Apple iPhone 6 Plus
Why not include the iPhone 6 Plus’s smaller sibling, the plain iPhone 6 here? Because there are two minor and one substantial difference between their cameras: the 5.5-inch Plus includes optical image stabilization, which noticeably smooths handheld Full HD 1080p video capture. On the minor side, the Plus includes both 240- as well as the 6’s 120-frames-per-sec slow motion capability, along with time-lapse capture, which the 6 lacks.
Until recently, the iPhone 6 Plus was deemed the pinnacle of smartphone shooters thanks to its Largan Precision-made, five-element lens/Sony-made sensor components. But with 16MP cameras on the LG G4 and the Galaxy S6/S6 Edge, the iPhone 6 Plus’s suddenly archaic 8MP imager is beginning to betray some fine detail weaknesses. Whether the iPhone 6s' updates likely due this fall will include a higher resolution sensor is a topic of hot debate.
Make no mistake, the iPhone 6 Plus is still the smartphone camera even LG and Samsung measure their wares against. Reviewers note its all-around ability to squeeze more light, focus and detail out of its 8MP, 1/3-inch CMOS sensor and f/2.2 lens than most superior-spec’d 13MP Android models. And its auto HDR mode creates higher contrast images than most cameras of any kind, plus its ability to capture smooth panoramas up to 13,600×3,000 pixels makes it arguably the best wide-scene capturer extant. Other photo features include face detection and exposure control. apple.com
Samsung Galaxy S6 Edge/S6
Unlike Apple’s two iPhone 6s, both of Samsung’s newest flagship 5.1-inch Galaxy smartphones, the Galaxy S6 and Galaxy S6 Edge, include nearly the same camera. The only difference between the two is the UHD 4K video capabilities of the rear camera on the Edge. To start snapping snappily, users can simply double tap the home key on either S6 model to activate the 16/5MP rear/front camera, no matter what other activity the phone is engaged in.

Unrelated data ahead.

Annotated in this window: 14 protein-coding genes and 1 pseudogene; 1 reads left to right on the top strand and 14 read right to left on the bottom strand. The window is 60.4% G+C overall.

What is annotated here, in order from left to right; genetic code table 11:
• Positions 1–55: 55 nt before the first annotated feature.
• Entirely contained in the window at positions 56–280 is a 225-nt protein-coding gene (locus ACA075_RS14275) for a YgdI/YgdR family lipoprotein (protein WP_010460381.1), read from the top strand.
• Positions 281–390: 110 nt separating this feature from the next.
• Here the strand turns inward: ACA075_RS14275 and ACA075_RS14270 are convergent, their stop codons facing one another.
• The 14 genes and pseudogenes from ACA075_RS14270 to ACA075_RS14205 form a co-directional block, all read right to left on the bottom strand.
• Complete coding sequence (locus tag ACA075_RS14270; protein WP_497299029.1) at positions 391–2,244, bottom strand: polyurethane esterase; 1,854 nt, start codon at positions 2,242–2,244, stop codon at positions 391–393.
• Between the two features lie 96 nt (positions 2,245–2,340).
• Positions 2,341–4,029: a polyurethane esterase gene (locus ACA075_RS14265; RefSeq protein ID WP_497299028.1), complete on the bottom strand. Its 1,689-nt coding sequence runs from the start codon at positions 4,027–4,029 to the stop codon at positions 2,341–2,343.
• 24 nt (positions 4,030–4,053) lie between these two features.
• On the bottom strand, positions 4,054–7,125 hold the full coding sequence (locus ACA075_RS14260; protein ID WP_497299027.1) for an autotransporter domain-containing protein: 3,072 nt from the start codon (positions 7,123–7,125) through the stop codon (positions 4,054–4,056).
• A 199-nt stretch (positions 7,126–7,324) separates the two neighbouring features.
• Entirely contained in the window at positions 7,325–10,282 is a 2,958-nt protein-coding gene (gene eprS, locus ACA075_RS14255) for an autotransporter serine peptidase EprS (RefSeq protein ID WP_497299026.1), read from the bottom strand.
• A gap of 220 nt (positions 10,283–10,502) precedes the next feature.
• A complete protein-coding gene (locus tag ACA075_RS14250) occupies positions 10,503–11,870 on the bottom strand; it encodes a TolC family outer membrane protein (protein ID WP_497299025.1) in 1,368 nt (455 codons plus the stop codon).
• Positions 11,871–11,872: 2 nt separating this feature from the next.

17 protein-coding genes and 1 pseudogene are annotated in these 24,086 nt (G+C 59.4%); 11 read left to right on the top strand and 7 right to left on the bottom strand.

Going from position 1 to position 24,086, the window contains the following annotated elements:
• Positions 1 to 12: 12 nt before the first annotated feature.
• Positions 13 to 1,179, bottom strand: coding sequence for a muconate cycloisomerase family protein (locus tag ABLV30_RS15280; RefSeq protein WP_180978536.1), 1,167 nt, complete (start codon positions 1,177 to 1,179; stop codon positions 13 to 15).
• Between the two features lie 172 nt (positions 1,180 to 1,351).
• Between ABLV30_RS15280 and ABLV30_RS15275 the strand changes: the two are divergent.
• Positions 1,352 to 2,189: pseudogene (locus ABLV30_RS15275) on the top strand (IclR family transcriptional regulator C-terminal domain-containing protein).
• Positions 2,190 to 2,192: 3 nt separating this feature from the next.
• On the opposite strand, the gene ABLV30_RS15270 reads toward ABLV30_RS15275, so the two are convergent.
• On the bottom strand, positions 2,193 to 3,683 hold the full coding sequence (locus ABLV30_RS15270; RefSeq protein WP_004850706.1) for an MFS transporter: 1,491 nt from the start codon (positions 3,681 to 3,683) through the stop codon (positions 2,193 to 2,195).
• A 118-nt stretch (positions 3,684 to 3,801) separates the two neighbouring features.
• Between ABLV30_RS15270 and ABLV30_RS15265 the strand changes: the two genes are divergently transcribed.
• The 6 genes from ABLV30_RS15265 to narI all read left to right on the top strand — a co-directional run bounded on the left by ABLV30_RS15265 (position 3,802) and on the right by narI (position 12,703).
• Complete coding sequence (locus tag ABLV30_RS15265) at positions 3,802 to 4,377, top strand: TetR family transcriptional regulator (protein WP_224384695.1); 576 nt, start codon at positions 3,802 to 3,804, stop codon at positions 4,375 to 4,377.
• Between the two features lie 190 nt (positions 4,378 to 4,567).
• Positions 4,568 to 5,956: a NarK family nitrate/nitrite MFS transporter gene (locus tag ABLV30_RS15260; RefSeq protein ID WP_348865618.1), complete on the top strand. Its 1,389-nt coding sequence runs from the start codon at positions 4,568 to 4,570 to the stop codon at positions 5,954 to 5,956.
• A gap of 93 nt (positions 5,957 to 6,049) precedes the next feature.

Samsung designed the S6 camera interface to please amateurs and pros alike. Average users need do nothing but point and shoot; the screen is no longer cluttered with fancy photo options, and optical image stabilization is provided. But drill down to the pro mode and advanced users can adjust white balance, ISO, exposure and contrast, any of which can be saved as presets.
Instead of the usual 6:4 ratio images, shots are captured full widescreen (5,312×2,988 pixels). And unlike most smartphones, panoramas can be captured by sweeping the phone either vertically or horizontally, depending on the scene.
On the more gimmicky side, if you think you haven’t focused right, Samsung’s selective focus function can pull specific items in a shot in or out of focus after the photo has been snapped. Virtual shot, available on both rear and front imagers, builds a 3D animation (GIF) after the camera is moved around an object, such as the shooter’s head. Additional shooting modes will be made available via download. samsung.com
HTC Desire EYE
Considering our societal obsession with selfies, last fall’s 5.2-inch HTC Desire EYE is the first and surprisingly still the only smartphone camera with equal imagers: 13MP, 22mm f/2.2 lens, 1080p video and HDR capabilities—front and rear. Like its flagship sibling the M9, the Desire EYE also can simultaneously combine images from the two cameras to create both split-screen images and videos. Users can even drop selfies from the front camera into action captured by the rear lens via crop-me-in. And like the M9, selfies can be snapped via voice command.
Three dedicated microphones deliver clear sound for videos and video calling. In a wackier mode, face fusion enables users to merge their face with that of a friend or celebrity.
Each Desire EYE imager is equipped with a dedicated dual LED flash and its own BSI sensor for equal results in low-light situations. And for beach photo capture, the Desire EYE is IPX7 certified; it’s dustproof and, better yet, waterproof to nearly 3.5 feet for 30 minutes. htc.com